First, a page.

“The A350-800 on verge of being canceled [Airbus continues to deny this, saying it will be resequenced and hinting it will be reworked to make it more efficient] and the A350-1000 is struggling,” Tinseth says. “The 787 carries more passengers, more cargo, it flies higher and farther and has a better passenger experience that the A330.” But Tinseth acknowledges Airbus has little choice.

“If they don’t do this, they are in a pathway to a 30% market share [in the twin-aisle, medium-size sector]. We gave A330 life with delays in the 787. [But] We’re going to be competitive. We have the right airplanes whether it be the 8/9 or 10 that is more fuel efficient per passenger. They’re trying to compete with a 30 year old design. Cash and fuel efficiency costs are absolutely in our favor.”

Our analysis projects a 35% heart-of-the-twin aisle market for Airbus, and we concur that Airbus has no choice but to proceed, a position we detailed last December.

Airbus officials have already signaled that they believe the A330neo will match 787 fuel efficiency (our analysis, based on what we know and what we think we know, still shows a small gap of 3%-5%), which then will benefit from a much lower capital cost (a point with which we agree). The question is whether Boeing will drop pricing on the 787 to compete. Tinseth claims this answer is no.

“They’ve been very aggressive in pricing the A330 today. Customers want more value for the money they spend and have a natural hedge for the fuel in the future,” he says.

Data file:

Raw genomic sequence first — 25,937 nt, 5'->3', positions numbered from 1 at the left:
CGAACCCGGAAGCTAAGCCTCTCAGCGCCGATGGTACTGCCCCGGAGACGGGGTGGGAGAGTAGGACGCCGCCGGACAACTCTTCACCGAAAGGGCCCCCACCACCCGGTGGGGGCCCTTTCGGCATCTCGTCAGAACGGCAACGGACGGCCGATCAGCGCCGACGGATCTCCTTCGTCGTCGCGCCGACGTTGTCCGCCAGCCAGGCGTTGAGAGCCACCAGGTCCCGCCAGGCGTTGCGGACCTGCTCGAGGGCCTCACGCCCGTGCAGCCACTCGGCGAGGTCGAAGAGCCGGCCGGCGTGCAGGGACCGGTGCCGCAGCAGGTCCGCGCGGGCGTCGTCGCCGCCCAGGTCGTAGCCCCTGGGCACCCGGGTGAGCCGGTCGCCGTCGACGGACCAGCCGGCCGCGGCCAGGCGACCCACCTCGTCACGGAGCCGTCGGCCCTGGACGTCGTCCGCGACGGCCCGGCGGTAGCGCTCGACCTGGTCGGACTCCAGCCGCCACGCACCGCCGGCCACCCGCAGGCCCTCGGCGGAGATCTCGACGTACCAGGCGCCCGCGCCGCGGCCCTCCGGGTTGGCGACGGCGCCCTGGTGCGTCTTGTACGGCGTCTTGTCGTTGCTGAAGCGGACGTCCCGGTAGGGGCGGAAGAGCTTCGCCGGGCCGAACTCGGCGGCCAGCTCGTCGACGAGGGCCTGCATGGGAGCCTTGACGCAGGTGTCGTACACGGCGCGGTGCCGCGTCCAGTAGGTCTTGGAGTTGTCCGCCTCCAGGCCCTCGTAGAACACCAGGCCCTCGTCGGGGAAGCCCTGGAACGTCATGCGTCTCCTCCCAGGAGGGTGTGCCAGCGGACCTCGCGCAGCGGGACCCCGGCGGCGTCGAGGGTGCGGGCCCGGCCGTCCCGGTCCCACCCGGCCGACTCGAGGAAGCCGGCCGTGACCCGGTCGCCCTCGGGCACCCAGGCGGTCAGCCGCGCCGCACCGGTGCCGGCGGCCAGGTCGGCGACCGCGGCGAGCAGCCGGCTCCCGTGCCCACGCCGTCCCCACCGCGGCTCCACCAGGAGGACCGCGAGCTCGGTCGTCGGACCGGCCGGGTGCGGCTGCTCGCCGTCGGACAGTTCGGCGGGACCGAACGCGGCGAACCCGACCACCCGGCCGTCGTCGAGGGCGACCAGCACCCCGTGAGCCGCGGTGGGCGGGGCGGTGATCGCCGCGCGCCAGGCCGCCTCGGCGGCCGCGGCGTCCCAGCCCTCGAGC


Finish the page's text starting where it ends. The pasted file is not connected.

Airbus has announced almost no A330 sales year-to-date, and the A330 Regional—announced with some fanfare at the Paris Air Show last June—failed to produce the up-to-200 orders from China for which the airplane was intended.

Industry observers believe potential A330 customers are on the sidelines, waiting to see whether Airbus will launch the A330neo. As for the A330R, some believe this potential order continues to be caught up in the usual Chinese game of holding orders hostage for international political goals.


25 Comments on “Airbus, Boeing plan for production gap of A330, 777 with near-term availability claims

  1. I think Randy has reasons to worry. The 787-10 and 777-8 aren’t exactly the hottest airframes around in the 300-380 seat segment. The 777-8 will remian a powerpoint concept for years to come.

    On the A330, I wonder if Randy foresaw the A330/350 selling 1600 airframes after the 787 was launched. The 2015 – 2020 period will see many Boeing 777 operators introduce A350 fleet. Tough marketing years ahead.

    • The A350-8 won’t even remain a powerpoint concept. It will be scrapped altogether.

    • 787-10 at 8 abreast economy is a nice replacement for the A333. Especially if the economics still beat the A333neo. LH, Delta?

  2. There is “in the pipe” a tentative business generally referred to as the “Chinese Regional” deal … it is of relevance to the within posting, as it concerns A330R, in numbers and CEO. Some say 150 units, some say 230 units (again some say Boeing are endeavouring to interfere, offering two 737 for frequencies instead of each one WB “people mover”. In any event, if going ahead for Airbus as said above, then the A330 CEO order backlog shortfall over 2015-18 would be resolved …

  3. Of course the same people saying Airbus’ WB strategy of A350 in 3 variants is insufficient, now say that launching the neo is proof of the strategy’s failure. Maybe. But many things have changed since the XWB’s launch in 2006. Primarily, in the market customers have been swapping 787-8s for -9s, and the A330-300 has been selling much better than the -200.